- HR does not consider these two incidents as legal sexual harassment, and no action is taken except a warning. You still get marked by HR.

- HR takes action and investigates through interviews and witnesses. He could be fired, but you would need to carry and cooperate through this ordeal.

HR is *not* your friend. They are not your enemy either, but they will protect the interests of your company - and that's what I mean that you may be "marked" in the eyes of management and could affect your career there (why many filers end up leaving their companies).

A good bet is to tell him to stop in documented form. Those who say go to HR don't have to live with the consequences - you will.

Your friend? Your attorney. Consult before going to HR.
posted by Kruger5 at 4:52 PM on October 7, 2012


I think you should have gone to HR right after the first or second incident not months after.
now that you know how he is just be ready at this function and if he ever does anything react the way you wish you had before. tell him off right then and there, make it clear that he makes you uncomfortable and you want him to stop.
and as for going to HR, well it will do you more damage than good "that's just my personal opinion".
posted by Isun at 5:26 PM on October 7, 2012


My sense is that this is more of a personal-space issue than a sexual one. Is he a loud-mouth as well?

However, his saying he looks forward to harassing you is an excellent opening for you to say, "huh, funny, because I do see it as harassment." Then watch his face fall.
posted by rhizome at 5:28 PM on October 7, 2012


He sounds like a exceedingly immature person who has a major social skills defiiciency. Do you know whether he has done this to other people? Regardless, I would definitely report the situation to HR. And there should be nothing for you to be embarrassed about.
posted by Dansaman at 5:51 PM on October 7, 2012


I think you should document everything in an email to HR, as previously suggested, and follow up with a meeting. His comment to you constitutes a third act of aggression, and it's a good impetus to take action now before this goes any further.
posted by bchaplin at 5:53 PM on October 7, 2012


I once went to HR with a harassment complaint against a coworker that I knew about as well as you describe knowing this fellow (out of the blue he had started sending me emails detailing his demands for our future relationship (!), as well as a few other disturbing things).

The first thing they asked was, "Did you tell not to do that?" Well, no, because talking to him at all was not something I wanted to do. They told me I had to verbally tell him exactly what it was I wanted him to stop doing, and then, if he kept on, to make another complaint. They told me I was not allowed to discuss the situation with my coworkers at all because that might make him feel harassed himself and might open them up to lawsuits. They told me there was not anything wrong with people expressing an interest with other people in the workplace so long as the second party had not actually told the first party to stop.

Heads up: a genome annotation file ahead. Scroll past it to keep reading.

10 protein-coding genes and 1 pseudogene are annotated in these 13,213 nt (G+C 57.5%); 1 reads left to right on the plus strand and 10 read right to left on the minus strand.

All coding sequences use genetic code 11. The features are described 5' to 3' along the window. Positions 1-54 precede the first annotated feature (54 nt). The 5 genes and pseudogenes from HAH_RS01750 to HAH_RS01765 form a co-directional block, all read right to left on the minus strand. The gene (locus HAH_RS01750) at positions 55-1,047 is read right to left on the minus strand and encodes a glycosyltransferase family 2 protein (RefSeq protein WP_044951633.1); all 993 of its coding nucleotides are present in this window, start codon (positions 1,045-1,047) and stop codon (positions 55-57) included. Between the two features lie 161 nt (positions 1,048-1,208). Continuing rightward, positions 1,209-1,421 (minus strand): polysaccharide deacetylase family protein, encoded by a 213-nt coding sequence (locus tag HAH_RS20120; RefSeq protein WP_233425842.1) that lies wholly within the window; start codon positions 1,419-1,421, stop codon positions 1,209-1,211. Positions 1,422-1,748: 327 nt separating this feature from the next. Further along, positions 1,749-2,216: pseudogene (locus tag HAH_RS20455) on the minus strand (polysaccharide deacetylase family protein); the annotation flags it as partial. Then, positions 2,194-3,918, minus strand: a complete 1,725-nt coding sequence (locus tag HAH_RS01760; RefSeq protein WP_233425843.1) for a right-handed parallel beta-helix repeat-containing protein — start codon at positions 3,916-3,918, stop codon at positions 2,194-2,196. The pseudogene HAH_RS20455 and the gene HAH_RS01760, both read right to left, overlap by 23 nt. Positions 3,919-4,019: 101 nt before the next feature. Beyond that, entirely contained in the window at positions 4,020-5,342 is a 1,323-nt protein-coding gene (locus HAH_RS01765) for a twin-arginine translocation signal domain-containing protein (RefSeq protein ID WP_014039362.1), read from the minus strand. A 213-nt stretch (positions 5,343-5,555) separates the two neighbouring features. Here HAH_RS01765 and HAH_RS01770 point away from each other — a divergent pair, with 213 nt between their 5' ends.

This was at a nationally-recognized business, employing thousands.

I ended up feeling much less safe after talking with HR than I had when it had just been the guy sending me inappropriate emails and spying on me, because I realized that something I had thought of as a source of protection for me was not actually that.

Go to HR if you like so that you can have a record of having gone and made the complaint. But remember that they're there to keep the company safe, not you; and you might bring themselves to their attention as a trouble-maker. I think you would make more headway with your problem by telling him in no uncertain terms to never touch you again. Which sucks because you shouldn't have to be the one to police your coworker's bad behavior to yourself, but there it is.
posted by frobozz at 6:28 PM on October 7, 2012 [7 favorites]


My instinct is that you need to go to HR. HR may be in place to protect the company, but I think your interests converge here. You want the harassment to stop, and they have a vested interest in the harassment stopping (they certainly don't want harassment that could lead to a lawsuit).

I think especially if your coworkers (who presumably know what HR is like) are telling you to go to HR, then presumably they know and HR will be helpful.

As an aside, I was (sort of) in this situation many years ago. I was a teenager working at a national restaurant and one of the assistant managers did exactly this kind of thing (grabbing, picking up, etc.) to the teenage girls working there. Finally after a couple of times, I went to one of the other managers to complain about what was going on. I was nervous, of course (I was a teenager complaining about my adult boss!), but they were incredibly helpful. The rest of the managers called me to apologize for what had been going on and he was fired pretty quickly after that (and I almost never had to work with him after my complaint and before he was fired).